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bond fund




One of the easiest and most convincing arguments that one can make right now is that US investors are abandoning stocks and flocking to the perceived safety of bonds. It is easy to point to the fund flows which show week after consecutive week of outflows for US equity mutual funds and gargantuan positive inflows for bonds.

The chart below shows the stark dichotomy in cumulative flows between equity (both US and foreign) and fixed income funds:

cumulative fund flows ICI Sep 2010

Since January 2007, US retail investors have cashed out an astonishing $262 Billion from domestic equity mutual funds and socked away almost $730 Billion into municipal and taxable bond funds. So it is understandable why someone looking at this chart would start to believe that the fabled US equity culture is over.

But as I wrote late last year, it is too soon to declare an end for the "cult of equities". If instead we look at the relative holdings of US equities, we see that the average US investor has still got skin in the game. The chart below shows US stock holdings relative to total household financial assets (click to see a larger graph in a new tab):
Continue reading 'Rumors About The Demise Of US Equity Culture, Premature'

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There is an inter-market relationship between bonds and gold which may not be evident at first glance. The reason why the two disparate markets are connected is that they both rely on one factor: inflation. Or the expectation of future inflation.

For this reason, it is very rare for these two markets to go in different directions in the long run. Instead, they tend to dance around each other.

When the market expects future inflation to be higher, gold mining stocks rise and bond prices fall (yields rise). So in effect, by watching one market, we can attempt to gain insight into the other.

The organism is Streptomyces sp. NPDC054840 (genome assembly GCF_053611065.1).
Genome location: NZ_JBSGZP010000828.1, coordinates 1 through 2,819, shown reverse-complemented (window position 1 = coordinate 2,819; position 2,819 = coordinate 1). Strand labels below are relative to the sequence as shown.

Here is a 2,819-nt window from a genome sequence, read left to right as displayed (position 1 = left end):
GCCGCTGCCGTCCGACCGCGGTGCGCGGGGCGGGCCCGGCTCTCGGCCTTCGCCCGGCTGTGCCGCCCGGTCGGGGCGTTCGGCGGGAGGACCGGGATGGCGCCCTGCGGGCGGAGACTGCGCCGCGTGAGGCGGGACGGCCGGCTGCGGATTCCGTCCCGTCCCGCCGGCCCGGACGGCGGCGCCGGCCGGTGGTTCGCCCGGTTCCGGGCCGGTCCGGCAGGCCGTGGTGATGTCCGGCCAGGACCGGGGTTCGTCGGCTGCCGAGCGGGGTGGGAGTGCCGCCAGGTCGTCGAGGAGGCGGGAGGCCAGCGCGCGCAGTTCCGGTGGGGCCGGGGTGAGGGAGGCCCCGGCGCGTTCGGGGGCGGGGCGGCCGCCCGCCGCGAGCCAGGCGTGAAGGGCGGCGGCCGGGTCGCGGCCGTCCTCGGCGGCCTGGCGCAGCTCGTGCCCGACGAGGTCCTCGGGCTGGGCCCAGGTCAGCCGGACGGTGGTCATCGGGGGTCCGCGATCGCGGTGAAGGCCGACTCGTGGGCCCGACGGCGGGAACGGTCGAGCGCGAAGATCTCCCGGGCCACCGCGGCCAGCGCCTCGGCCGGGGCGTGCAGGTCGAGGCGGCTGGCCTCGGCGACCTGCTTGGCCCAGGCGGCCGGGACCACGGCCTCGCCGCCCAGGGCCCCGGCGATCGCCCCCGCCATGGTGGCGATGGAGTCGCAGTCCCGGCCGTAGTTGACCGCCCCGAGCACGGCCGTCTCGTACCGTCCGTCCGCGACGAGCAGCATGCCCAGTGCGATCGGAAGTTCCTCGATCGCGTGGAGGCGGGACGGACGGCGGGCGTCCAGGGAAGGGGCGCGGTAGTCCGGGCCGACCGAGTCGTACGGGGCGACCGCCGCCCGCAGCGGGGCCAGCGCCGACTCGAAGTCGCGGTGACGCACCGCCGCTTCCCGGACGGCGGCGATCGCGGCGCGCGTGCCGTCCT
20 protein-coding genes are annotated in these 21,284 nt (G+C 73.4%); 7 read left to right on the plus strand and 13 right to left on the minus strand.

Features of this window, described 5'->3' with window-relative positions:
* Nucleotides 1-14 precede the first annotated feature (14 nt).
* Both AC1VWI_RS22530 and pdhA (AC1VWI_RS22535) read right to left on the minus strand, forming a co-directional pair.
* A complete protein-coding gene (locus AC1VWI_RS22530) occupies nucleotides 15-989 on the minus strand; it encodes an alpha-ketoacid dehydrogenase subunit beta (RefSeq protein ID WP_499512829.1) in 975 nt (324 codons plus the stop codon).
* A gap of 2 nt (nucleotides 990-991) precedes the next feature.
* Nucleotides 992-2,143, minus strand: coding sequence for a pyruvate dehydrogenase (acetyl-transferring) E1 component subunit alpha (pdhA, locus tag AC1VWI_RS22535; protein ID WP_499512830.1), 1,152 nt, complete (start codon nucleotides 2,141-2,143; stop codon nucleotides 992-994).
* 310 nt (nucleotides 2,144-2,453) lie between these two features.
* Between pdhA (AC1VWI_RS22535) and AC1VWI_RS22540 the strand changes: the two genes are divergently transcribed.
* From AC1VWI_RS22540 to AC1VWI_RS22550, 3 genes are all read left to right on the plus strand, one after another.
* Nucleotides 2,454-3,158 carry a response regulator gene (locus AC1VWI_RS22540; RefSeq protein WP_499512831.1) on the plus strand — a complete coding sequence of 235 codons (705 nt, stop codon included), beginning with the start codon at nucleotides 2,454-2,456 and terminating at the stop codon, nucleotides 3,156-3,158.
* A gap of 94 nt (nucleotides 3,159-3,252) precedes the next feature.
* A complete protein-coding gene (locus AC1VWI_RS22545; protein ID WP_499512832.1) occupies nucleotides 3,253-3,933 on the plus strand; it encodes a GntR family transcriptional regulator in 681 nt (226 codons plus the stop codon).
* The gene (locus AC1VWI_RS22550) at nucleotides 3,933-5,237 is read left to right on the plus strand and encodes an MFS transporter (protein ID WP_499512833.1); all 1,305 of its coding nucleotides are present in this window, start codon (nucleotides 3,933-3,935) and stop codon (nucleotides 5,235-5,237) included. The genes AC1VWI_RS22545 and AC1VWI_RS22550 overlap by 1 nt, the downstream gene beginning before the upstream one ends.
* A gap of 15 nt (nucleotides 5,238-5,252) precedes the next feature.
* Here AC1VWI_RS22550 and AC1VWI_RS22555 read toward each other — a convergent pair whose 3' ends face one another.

Jay Kaeppel developed a simple system to do just that. He looked at the 12 month rate of change (ROC) in the GMI (Barron's Gold Mining Index) and compared it to the 12 month performance of bond prices going forward. We can substitute the Amex Gold BUGS Index (HUI) for GMI.

When the ROC for the gold index is positive and high, we would expect bond prices to decline going forward (next 12 months). Conversely, when the rate of change for HUI is negative or low, we'd expect it to be a great time to buy bonds. And this is generally what happens according to historical data.

Be sure to check out Kaeppel's original article on this: Maximizing Bond Fund Profits. You can find it in the Reports & Articles section of my free trading resource "goodies box".

So what is this simple intermarket relationship telling us now?

Well, as far as I can tell, the bond market and the gold market have decoupled. I can't seem to find any meaningful relationship between them now. Kaeppel's article was written in 1994 so it only included data until then. By looking at data from the late 1990's to today, it seems that the two markets have gone their separate ways. Atleast for now.

For example, in the summer of 2002 when the 12 month ROC for the HUI index was astronomically high, bond prices actually were higher a year later. And in the summer of 2005 (see graph below), when the 12 month ROC was negative (-40%), bond prices actually peaked and were lower a year later.

Click to Enlarge Graph
bond and gold market analysis

Strange. As I've mentioned before, although the bond market is pricing in future expectations of inflation, other markets, like gold, silver, and the CRB commodities index are breaking down and not confirming this. What to make of this?

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